I'd like to ask you more about the substance of the report, particularly about this question of intention which has become such a big issue. For Israelis and for some supporters of Israel there is a legitimate conversation about how one wages a war and how mistakes can happen in a war where civilians are hurt, especially a war between a nation-state and a resistance group or what some people call terrorists. Your report though suggests some level of intentionality on the part of the IDF. I'd like you to elaborate on that claim.

There are two aspects one must look at. The one is in respect of the intent to attack civilian targets in urban areas. For example, the mortar shelling of a mosque during service. The mosque was full of worshipers in the combined morning and afternoon service, combined because of war, and a mortar shell came through the front door and killed fifteen and injured many more. That's clearly unacceptable under any interpretation of the law of war.

The evidence by the IDF, in all the reports they've put out -- and we studied them carefully! -- is that they've got the munitions and technology such that that doesn't happen in error. In the absence of any evidence to justify [the destruction], we came to the conclusion that it was intentional. When we saw the terrible destruction in Gaza, five thousand homes totally or partially destroyed: that's not by error, it's by design. The parliament building, the American School: completely destroyed. These are civilian targets. The IDF doesn't do those things by error. It was consistent with that approach that there was such terrible damage to the infrastructure. On what basis does one bomb the water wells, destroy tracts of agricultural land, destroy a large part of the egg-producing infrastructure of Gaza, the only flour factory in Gaza, and so on? All of those things were done intentionally.

There's been no response. Our report's been out over five weeks and there's been no explanation of any of these events.

Do you draw a distinction then between the attacks on infrastructure and attacks on human life?

It seems to me that there's one thread running through, and that was to punish the people of Gaza. It was a collective punishment, and I don't believe that sufficient distinction was made between civilians and combatants in that respect.

Let me ask another question: the concern that the IDF claims that Hamas uses Gazan civilians as human shields in staged attacks from the midst of civilian areas, from schools and mosques. The Israeli Government claims that Hamas was hiding in these civilian structures. One of our questioners cited video evidence seen on YouTube of Palestinians using rocket launchers from a school compound. Your report seems to suggest that you didn't find evidence of this.

We said clearly in our report that we didn't exclude that that may have happened in situations that we didn't investigate. But we looked at the YouTube video, at the photographs we were sent, and there's no way we can say when those photographs were taken. They may be from three or four years ago.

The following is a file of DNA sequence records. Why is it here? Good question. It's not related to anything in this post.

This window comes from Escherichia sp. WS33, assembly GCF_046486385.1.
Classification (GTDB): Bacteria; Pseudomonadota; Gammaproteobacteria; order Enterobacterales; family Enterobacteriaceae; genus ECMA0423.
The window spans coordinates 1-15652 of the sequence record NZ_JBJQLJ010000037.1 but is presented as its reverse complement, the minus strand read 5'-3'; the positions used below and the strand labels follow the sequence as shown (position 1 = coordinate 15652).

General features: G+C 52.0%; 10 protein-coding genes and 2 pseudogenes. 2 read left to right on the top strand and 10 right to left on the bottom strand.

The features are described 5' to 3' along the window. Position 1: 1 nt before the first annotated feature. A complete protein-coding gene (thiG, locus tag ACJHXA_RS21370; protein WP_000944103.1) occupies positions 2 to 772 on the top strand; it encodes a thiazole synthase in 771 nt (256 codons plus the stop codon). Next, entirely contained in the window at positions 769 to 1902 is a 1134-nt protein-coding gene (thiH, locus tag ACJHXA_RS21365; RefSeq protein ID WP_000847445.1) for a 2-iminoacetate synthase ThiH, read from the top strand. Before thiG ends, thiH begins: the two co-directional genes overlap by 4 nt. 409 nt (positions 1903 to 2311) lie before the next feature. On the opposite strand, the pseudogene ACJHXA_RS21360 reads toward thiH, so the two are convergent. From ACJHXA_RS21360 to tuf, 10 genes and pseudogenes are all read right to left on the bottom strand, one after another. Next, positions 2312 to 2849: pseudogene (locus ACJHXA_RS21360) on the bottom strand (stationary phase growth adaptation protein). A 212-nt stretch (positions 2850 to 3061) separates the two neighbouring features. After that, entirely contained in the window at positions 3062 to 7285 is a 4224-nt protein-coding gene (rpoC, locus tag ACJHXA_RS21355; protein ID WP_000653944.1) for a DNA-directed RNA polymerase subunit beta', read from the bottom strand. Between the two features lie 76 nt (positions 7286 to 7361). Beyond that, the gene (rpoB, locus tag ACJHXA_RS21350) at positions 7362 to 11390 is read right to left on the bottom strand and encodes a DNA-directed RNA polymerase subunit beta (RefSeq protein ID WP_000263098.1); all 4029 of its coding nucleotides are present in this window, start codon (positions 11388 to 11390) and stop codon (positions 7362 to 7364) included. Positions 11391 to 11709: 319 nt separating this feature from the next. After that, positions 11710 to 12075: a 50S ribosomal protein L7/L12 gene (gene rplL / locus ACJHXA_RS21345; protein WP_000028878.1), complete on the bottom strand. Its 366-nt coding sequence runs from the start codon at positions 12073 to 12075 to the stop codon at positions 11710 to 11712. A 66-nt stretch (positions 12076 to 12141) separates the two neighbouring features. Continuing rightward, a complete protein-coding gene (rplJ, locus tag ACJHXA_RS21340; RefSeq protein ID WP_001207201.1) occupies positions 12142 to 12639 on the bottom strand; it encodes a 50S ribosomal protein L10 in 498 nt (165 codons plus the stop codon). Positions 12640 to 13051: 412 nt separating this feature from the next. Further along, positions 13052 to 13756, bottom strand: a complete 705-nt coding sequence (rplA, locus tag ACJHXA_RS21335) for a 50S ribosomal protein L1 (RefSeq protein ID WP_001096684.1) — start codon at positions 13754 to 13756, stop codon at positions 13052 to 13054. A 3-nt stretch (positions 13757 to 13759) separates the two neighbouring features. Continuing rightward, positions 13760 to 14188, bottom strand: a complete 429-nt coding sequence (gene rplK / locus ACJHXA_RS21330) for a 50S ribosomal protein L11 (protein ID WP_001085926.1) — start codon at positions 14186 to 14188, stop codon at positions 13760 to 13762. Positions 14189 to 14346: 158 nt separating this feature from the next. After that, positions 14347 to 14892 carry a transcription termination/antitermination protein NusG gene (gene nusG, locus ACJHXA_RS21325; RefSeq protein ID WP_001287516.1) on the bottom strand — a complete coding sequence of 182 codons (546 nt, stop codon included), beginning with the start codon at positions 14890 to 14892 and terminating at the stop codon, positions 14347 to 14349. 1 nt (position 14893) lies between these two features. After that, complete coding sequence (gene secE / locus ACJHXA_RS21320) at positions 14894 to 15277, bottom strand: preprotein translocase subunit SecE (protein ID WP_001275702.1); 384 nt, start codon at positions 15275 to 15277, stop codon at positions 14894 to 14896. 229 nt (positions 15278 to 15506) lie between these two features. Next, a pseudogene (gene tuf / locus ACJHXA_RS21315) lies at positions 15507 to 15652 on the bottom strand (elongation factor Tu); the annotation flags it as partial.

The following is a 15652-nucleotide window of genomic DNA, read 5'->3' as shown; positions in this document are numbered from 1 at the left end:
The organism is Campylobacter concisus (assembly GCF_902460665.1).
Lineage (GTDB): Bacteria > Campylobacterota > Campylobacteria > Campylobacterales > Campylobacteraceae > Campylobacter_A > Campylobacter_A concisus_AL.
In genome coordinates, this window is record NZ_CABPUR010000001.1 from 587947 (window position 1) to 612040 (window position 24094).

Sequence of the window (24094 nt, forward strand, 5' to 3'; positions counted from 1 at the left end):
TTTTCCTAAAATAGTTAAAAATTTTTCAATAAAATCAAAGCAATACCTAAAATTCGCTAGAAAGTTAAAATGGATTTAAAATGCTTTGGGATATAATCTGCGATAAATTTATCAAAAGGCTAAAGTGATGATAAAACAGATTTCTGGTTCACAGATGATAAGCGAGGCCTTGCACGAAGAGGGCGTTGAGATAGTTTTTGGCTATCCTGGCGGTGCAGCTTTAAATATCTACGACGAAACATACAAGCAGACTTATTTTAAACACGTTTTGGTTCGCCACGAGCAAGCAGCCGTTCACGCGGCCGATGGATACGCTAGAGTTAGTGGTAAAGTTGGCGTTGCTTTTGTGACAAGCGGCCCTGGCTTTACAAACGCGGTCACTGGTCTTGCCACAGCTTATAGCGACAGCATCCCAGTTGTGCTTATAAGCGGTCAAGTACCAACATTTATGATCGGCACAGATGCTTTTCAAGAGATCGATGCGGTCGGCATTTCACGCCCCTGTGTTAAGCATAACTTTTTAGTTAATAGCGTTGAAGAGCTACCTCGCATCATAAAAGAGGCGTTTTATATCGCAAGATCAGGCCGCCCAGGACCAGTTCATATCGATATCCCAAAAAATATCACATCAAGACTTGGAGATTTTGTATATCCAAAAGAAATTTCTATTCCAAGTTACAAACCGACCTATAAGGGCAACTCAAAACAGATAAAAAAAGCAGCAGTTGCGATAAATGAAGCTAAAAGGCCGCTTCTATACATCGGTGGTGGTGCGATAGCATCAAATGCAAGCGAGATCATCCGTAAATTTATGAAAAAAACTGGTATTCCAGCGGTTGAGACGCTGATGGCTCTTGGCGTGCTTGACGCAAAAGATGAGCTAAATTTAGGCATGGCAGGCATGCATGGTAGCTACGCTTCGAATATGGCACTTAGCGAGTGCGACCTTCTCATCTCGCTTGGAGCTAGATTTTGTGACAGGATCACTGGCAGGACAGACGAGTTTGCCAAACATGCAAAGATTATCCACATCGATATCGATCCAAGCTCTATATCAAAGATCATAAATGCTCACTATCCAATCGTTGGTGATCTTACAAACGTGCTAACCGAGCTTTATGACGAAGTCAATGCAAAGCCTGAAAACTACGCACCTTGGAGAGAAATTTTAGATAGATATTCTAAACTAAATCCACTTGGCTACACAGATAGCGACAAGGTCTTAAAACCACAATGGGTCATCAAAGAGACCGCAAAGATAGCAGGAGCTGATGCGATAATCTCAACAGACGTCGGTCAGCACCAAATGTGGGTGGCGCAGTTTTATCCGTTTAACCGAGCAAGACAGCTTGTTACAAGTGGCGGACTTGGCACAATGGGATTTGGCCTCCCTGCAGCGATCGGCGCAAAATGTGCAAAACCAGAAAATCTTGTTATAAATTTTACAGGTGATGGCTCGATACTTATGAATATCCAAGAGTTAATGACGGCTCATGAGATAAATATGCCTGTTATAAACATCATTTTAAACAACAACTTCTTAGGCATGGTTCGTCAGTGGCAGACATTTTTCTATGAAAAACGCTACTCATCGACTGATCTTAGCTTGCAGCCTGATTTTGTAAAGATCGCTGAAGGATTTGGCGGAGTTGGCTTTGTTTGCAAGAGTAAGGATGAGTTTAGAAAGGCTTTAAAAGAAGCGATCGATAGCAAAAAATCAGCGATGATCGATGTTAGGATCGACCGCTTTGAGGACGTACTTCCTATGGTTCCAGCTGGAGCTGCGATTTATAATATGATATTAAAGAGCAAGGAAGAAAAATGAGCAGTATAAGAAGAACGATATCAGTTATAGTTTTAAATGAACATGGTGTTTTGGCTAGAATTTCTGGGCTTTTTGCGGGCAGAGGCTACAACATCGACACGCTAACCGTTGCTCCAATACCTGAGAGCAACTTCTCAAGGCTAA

Let me give you an example. If three or four Hamas militants come onto school grounds, assuming they came onto the grounds of the American School in Gaza City, launched mortars and ran away -- there's no basis, no justification, for bombing and destroying the whole school. I obviously recognize the difficulty of fighting what's being called an asymmetric war, a war between the IDF on one hand and non-state actors on the other. It's very difficult, especially in a built-up area like Gaza. But the laws of war require that the principal distinction which is fundamental to the law of war -- the distinction between civilians and combatants -- has to be taken into account.

We investigated one situation where homeowners that we consulted with described to us how two Hamas militants came with rocket launchers into their back garden and were busy erecting the mortars. The homeowner chased them out, said don't you dare do this from here, you'll endanger all of us, and they left! But assuming that they had, at gunpoint, refused to be chased away, launched their mortars, and ran away, I don't believe anyone could justify the bombing of the civilians who had objected to this happening.

What doesn't seem completely irrelevant -- you say that the photographs don't have relevance, or that if someone bombed and ran away there's no justification for bombing the school, but it does give some understanding to how an army fighting the war could make a mistake or could attack a structure which had been used by combatants.

Of course mistakes can be made in the fog of battle. But then it's a matter to put before investigation.

You believe that what you found there is significant evidence, that you could safely say this was not error, it was by design.

It was by design. Correct.

What you would recommend is an investigation to really investigate that claim and the others in the report.

Correct. I would add another dimension. It wasn't our mandate to investigate, on the assumption that any of these acts were deliberate, who was responsible. The question of individual guilt is a matter that seems to me to be crying out for investigation. Who gave the orders to bomb the American School? For what reason? The American School, from what I had been told, was anathema to Hamas; it stood for the United States, imperialism, for not teaching Islam; it was a focal point of opposition on the part of Hamas! Frankly I would love to know why the IDF decided to completely destroy the whole school; it's razed to the ground.

Many people claim that the report focuses in an unbalanced way on Israel. In one particular way there seems to be consensus that Hamas, or the armed groups in Gaza, will never launch an internal investigation. On the other hand, Israel has in the past done this, and there is reason to hope that Israel could, if it chose to, launch such an investigation. Do you think there are any sanctions that can realistically be placed on Hamas, and is there any reasonable chance they would carry out an interna investigation?